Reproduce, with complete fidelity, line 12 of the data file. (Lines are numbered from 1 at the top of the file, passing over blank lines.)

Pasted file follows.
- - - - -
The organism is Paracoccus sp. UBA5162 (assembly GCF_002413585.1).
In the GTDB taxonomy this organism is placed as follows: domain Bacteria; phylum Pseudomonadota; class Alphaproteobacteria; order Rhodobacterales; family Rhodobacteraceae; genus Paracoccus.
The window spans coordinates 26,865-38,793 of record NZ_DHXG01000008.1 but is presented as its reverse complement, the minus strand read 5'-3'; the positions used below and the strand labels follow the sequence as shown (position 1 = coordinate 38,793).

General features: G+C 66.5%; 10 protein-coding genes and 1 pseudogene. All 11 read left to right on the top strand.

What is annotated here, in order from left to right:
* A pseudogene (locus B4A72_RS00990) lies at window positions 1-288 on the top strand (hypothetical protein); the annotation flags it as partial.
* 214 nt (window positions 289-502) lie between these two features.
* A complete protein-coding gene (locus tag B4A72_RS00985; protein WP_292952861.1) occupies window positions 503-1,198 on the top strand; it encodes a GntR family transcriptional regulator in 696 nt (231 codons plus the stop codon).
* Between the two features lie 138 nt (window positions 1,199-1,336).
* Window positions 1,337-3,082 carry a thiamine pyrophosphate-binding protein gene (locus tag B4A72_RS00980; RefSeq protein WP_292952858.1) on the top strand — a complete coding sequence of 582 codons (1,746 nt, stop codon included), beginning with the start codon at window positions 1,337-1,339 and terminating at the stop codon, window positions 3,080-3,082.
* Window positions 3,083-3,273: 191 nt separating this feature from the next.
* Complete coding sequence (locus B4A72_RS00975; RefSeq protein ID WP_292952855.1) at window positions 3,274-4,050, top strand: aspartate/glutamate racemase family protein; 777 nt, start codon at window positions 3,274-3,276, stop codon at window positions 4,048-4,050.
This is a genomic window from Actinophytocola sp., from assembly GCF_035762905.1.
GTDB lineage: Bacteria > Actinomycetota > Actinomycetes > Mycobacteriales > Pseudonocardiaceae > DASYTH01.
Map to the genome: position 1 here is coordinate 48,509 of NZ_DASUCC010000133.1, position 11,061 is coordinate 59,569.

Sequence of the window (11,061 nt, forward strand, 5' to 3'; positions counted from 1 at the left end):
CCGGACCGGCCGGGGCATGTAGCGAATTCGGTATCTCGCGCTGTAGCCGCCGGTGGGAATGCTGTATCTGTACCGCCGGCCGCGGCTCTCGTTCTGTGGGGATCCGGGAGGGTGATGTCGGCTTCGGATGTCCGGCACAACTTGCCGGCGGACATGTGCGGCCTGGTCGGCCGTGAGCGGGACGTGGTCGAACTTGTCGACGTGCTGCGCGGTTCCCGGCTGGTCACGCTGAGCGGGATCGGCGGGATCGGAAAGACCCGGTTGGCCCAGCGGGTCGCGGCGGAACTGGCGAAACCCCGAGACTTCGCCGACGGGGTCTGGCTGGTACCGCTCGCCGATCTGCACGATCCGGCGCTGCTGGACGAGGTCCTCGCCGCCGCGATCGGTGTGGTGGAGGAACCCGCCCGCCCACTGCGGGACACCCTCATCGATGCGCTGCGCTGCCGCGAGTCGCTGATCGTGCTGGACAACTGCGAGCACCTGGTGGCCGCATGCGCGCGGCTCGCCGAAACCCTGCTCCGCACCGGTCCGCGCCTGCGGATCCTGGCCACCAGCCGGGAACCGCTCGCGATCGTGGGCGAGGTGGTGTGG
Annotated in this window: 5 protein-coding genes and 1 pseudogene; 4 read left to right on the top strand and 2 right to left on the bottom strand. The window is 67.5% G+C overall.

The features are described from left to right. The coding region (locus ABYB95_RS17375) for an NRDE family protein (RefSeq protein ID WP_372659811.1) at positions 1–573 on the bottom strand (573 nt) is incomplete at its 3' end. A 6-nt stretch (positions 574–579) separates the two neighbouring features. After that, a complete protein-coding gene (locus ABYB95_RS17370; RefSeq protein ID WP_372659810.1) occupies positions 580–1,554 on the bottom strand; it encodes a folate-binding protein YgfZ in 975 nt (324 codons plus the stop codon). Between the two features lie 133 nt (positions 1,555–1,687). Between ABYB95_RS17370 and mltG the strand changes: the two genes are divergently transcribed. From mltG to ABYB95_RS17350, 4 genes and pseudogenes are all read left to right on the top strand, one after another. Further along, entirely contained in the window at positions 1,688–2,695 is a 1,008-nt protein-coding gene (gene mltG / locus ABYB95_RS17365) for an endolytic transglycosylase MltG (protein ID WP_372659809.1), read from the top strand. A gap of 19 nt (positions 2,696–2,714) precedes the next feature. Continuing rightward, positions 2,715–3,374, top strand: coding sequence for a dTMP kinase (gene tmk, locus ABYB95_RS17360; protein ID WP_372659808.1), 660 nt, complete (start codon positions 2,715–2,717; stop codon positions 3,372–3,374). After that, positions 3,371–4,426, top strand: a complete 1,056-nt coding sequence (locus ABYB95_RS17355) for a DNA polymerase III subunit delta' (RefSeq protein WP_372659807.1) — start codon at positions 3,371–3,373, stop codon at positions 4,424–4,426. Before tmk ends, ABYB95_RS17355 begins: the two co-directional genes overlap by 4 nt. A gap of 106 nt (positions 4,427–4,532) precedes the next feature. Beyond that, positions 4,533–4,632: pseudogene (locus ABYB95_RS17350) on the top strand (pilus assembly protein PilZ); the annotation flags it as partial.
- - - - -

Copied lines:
* Complete coding sequence (locus B4A72_RS00975; RefSeq protein ID WP_292952855.1) at window positions 3,274-4,050, top strand: aspartate/glutamate racemase family protein; 777 nt, start codon at window positions 3,274-3,276, stop codon at window positions 4,048-4,050.